However maintaining consumer interest in the collection throughout the season requires more forward planning. “One of the things that we did around the last show was to really tackle how can we take this opportunity to create fantastic content that we can then use later in the season, weeks or even a month or two after the show, creating another spike of engagement and interest with our followers,” explains Baker.

To sustain interest in its collection, Hilfiger entered into partnerships with Facebook and Vogue, among others. “[The partnerships] create fresh interest around the show. I think that definitely can and should evolve significantly in the future, to be able to showcase new content linked simultaneously with new product drops,” she continues.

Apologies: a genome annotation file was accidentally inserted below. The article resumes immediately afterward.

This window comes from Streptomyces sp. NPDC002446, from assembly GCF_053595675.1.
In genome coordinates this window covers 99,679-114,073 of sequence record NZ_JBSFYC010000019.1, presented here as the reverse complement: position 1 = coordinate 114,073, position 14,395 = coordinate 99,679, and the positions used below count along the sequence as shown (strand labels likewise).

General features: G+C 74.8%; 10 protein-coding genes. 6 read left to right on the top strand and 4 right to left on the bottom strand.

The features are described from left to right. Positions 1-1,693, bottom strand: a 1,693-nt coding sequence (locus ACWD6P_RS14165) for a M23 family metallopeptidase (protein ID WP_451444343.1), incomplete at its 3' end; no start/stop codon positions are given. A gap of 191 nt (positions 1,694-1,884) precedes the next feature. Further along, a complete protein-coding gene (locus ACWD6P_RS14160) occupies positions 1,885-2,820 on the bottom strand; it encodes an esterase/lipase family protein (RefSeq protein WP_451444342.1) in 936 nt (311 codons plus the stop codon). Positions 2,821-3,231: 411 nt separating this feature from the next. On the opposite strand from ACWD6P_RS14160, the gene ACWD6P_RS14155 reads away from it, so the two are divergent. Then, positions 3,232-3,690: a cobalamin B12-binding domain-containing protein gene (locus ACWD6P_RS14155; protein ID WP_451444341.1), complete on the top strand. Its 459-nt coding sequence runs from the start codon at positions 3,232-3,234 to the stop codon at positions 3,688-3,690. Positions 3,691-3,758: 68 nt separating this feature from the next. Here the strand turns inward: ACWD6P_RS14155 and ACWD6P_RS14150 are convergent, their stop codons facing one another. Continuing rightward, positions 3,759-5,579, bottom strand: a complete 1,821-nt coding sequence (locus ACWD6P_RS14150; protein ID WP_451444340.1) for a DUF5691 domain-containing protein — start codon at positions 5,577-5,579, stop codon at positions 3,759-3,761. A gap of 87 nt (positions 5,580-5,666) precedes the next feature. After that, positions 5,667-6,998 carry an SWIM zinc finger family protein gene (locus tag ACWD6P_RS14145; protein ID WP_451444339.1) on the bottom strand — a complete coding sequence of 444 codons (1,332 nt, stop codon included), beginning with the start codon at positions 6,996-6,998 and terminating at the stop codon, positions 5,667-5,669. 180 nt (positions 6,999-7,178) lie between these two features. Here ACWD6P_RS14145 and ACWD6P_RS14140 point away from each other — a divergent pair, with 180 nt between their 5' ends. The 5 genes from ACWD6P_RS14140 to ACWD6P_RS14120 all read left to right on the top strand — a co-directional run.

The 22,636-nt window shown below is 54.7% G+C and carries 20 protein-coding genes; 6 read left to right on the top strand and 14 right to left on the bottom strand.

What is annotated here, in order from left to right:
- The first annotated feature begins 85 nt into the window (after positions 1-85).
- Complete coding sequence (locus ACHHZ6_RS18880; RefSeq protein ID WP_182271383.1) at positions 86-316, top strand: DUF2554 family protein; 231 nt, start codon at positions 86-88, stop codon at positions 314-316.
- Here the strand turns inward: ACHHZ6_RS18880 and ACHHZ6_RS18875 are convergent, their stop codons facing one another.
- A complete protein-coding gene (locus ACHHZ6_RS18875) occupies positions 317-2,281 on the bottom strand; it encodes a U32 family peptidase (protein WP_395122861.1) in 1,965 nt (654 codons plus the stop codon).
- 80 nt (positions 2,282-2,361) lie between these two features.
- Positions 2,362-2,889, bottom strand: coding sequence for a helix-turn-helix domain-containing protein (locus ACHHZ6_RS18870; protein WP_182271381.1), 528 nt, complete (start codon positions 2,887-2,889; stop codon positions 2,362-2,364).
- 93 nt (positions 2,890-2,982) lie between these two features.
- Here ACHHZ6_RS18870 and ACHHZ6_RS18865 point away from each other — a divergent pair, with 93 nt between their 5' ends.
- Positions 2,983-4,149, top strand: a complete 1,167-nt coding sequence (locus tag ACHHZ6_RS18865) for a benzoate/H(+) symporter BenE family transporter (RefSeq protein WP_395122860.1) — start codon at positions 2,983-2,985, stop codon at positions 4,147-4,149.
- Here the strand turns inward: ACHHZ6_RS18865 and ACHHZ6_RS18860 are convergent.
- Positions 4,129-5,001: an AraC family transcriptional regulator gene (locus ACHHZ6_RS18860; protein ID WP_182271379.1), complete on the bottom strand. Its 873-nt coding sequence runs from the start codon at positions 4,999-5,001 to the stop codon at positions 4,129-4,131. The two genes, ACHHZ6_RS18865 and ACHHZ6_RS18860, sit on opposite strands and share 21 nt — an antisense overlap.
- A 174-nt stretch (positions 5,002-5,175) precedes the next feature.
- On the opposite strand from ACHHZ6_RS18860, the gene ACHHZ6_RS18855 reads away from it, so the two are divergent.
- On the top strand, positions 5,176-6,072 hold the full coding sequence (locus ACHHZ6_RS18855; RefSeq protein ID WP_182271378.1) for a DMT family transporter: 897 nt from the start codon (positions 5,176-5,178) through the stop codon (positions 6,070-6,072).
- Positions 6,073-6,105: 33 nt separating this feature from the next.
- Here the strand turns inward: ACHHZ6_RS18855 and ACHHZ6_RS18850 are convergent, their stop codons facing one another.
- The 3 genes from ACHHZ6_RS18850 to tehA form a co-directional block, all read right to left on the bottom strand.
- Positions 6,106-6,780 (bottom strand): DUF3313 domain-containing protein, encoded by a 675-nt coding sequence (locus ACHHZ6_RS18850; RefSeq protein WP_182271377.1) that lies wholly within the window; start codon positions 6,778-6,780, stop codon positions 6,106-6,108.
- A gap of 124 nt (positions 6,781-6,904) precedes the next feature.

Whether it is possible to maintain margins while keeping fashion’s fussiest consumers excited and engaged by investing heavily in the manipulation of an increasingly complex fashion cycle remains to be seen. But ignoring the tectonic shifts being felt in a marketplace led by ever demanding consumers — always switched on and expecting brands to constantly stimulate them — carries a significant risk too.

As Bailey says, “Everyone is changing the way they live, work, shop, eat — our industry is not immune to that change, and our customers are not immune to those changes [either].”

The State of Fashion 2017 is The Business of Fashion and McKinsey & Company's in-depth report on the global fashion industry in 2017, focusing on the themes, issues and opportunities impacting the sector and its performance.